Everything You Need to Know About Caring for Air Plants

...plus the absolute coolest ways to display them.

Desk with various stationery objects
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The first thing you think when you see an air plant is how cute they are with their spiky, spidery little leaves. The second thing? Unless you know a ton about plants, probably confusion. They don't grow in soil, and they don't really have visible roots like you're used to, so caring for them isn't quite so intuitive. But don't be mistaken by the name—air plants do, in fact, need water and a decent amount of care. And while they're easy to care for, they're also not as low-maintenance as you might think.

Oh, and here's a fun fact: Air plants (Tillandsia) are a part of the Bromeliaceae family of plants—meaning they're related to pineapples.



So, How Do You Water an Air Plant?

Air plants might get most of their nutrients from the air, but they definitely need water to survive. You can mist your air plants, but the best way to care for them is to submerge them in water. According to Air Plant Supply Co., they need to be submerged in a water bath for about 20 to 30 minutes, then shake them off gently to remove excess water before putting them in a spot with bright light and good air circulation (you want them to dry off in about four hours).

In terms of frequency, you should be watering your air plants once a week, and it's recommended that you let them soak for longer—about two hours—every two to three weeks, too. For in between waterings, you can mist them. If your air plant is flowering, skip submerging it and try rinsing it instead. If you're unsure if your plant is thirsty, you can tell by checking the leaves. A dehydrated air plant's foliage will be softer and lighter in color, and the leaves might also appear wrinkled or rolled.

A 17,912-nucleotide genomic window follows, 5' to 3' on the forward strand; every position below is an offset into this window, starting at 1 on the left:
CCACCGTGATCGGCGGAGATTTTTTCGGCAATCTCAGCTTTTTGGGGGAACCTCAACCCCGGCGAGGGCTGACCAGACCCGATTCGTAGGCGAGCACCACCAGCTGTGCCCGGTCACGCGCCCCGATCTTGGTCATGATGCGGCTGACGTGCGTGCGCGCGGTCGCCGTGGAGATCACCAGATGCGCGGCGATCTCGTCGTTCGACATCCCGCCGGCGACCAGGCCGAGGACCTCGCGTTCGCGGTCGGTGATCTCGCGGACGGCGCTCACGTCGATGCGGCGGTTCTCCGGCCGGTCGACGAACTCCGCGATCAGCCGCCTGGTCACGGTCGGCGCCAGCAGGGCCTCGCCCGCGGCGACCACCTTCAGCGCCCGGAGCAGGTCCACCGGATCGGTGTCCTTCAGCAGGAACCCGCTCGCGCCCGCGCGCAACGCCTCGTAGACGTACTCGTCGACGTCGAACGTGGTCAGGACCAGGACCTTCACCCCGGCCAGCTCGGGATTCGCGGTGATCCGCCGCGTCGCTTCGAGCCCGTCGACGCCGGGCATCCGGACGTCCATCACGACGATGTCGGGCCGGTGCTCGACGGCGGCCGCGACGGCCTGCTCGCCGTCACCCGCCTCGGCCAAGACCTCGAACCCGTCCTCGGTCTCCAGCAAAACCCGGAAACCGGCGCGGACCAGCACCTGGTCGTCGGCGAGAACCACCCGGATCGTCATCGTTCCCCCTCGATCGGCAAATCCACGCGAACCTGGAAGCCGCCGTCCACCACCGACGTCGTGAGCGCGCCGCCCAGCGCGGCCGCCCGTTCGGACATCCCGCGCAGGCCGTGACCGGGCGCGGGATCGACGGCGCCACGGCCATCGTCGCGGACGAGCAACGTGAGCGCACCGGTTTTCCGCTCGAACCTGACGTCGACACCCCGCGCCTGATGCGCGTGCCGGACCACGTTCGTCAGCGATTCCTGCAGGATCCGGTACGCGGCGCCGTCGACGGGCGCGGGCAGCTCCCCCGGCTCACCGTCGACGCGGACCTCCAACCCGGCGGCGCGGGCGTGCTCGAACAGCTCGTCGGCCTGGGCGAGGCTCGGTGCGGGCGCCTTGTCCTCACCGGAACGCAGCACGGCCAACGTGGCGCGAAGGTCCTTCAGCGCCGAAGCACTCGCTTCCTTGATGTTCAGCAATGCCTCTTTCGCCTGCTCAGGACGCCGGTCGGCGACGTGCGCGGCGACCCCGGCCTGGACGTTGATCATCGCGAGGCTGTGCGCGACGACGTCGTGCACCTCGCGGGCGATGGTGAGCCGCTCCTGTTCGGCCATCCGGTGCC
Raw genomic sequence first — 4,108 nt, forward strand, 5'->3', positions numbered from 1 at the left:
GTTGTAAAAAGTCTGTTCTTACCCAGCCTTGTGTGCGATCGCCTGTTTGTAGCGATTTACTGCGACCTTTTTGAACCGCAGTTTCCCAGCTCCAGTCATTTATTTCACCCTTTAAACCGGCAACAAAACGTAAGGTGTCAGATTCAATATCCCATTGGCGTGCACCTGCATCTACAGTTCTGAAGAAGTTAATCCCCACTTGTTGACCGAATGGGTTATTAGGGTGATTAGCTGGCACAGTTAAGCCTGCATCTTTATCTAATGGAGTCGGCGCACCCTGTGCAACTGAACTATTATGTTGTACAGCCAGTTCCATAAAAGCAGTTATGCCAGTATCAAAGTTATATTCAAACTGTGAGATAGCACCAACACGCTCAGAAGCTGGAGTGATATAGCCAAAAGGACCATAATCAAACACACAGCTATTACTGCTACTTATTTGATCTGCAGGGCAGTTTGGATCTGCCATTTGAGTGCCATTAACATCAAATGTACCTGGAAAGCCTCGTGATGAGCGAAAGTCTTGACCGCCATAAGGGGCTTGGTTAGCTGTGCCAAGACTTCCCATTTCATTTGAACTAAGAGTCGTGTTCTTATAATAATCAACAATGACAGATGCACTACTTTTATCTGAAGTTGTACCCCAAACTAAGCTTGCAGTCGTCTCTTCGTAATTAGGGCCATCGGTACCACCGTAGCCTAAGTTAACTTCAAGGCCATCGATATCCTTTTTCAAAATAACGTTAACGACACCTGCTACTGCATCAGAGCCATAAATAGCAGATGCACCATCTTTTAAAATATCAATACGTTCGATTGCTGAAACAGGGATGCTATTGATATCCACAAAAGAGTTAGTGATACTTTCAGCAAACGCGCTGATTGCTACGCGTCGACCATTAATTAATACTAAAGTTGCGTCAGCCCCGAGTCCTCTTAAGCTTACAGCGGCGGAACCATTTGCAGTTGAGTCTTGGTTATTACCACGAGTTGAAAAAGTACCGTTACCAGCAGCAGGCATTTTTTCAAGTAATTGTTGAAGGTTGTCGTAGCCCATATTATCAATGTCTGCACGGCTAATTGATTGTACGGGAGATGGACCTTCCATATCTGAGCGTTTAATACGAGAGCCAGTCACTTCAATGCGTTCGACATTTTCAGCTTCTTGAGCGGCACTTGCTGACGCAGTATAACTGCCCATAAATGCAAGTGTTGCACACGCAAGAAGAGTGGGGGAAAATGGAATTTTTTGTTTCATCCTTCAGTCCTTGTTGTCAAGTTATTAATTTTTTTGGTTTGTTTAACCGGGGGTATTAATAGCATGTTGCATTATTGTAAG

Air plants soaking in a water bath.
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How Much Light Do Air Plants Need?

Air plants thrive under bright, indirect sunlight, but they're also great office plants since they also do well under fluorescent lighting. A little bit of direct sunlight is okay, according to Air Plant Supply Co., but too much will deplete your air plants of all their moisture, which is not good for the plant. If you do keep your air plants in a location that's particularly bright, make sure you mist them every couple of days to compensate.

What About Temperature?

Don't keep your air plant in a spot where it'll get too cold—they thrive in warmer conditions, so you'll want them to be somewhere in the range between 50 and 90 degrees Fahrenheit, according to Air Plant Supply Co. If temperatures dip below that range, your air plant might die.

The good news is, air plants, while they do require maintenance, are also really forgiving plants that can bounce back. They can survive periods of drought, they just can't do without water forever.

What Else Should You Know?

Six Assorted Air Plants
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There's a little more maintenance to air plants, beyond keeping them at an optimal temperature, in the right amount of light, and watering them appropriately. If you notice your air plant has any dried or browning leaves, you should snip them off to keep it healthy, according Costa Farms. You can also help them stay even more on the up-and-up with nutrients by giving them plant food—look for formulas specifically made for air plants, or bromeliads in general.

Not only that, but air plants can have babies—yes, really! They're called pups. You'll see them form around the base of the mother plant, and when they grow to about the same size as your original air plant, you can pull them off and put them in their own container (or however you like to display your air plants).

Speaking of containers, one of the coolest things about air plants—and something you probably already know—is just how versatile they are in how they can be displayed. You can hang them, put them in a terrarium, mount them on a stand, or even turn them into magnets—whatever suits your style. If you're ready to become an air plant parent, check out these cool air plant ideas:



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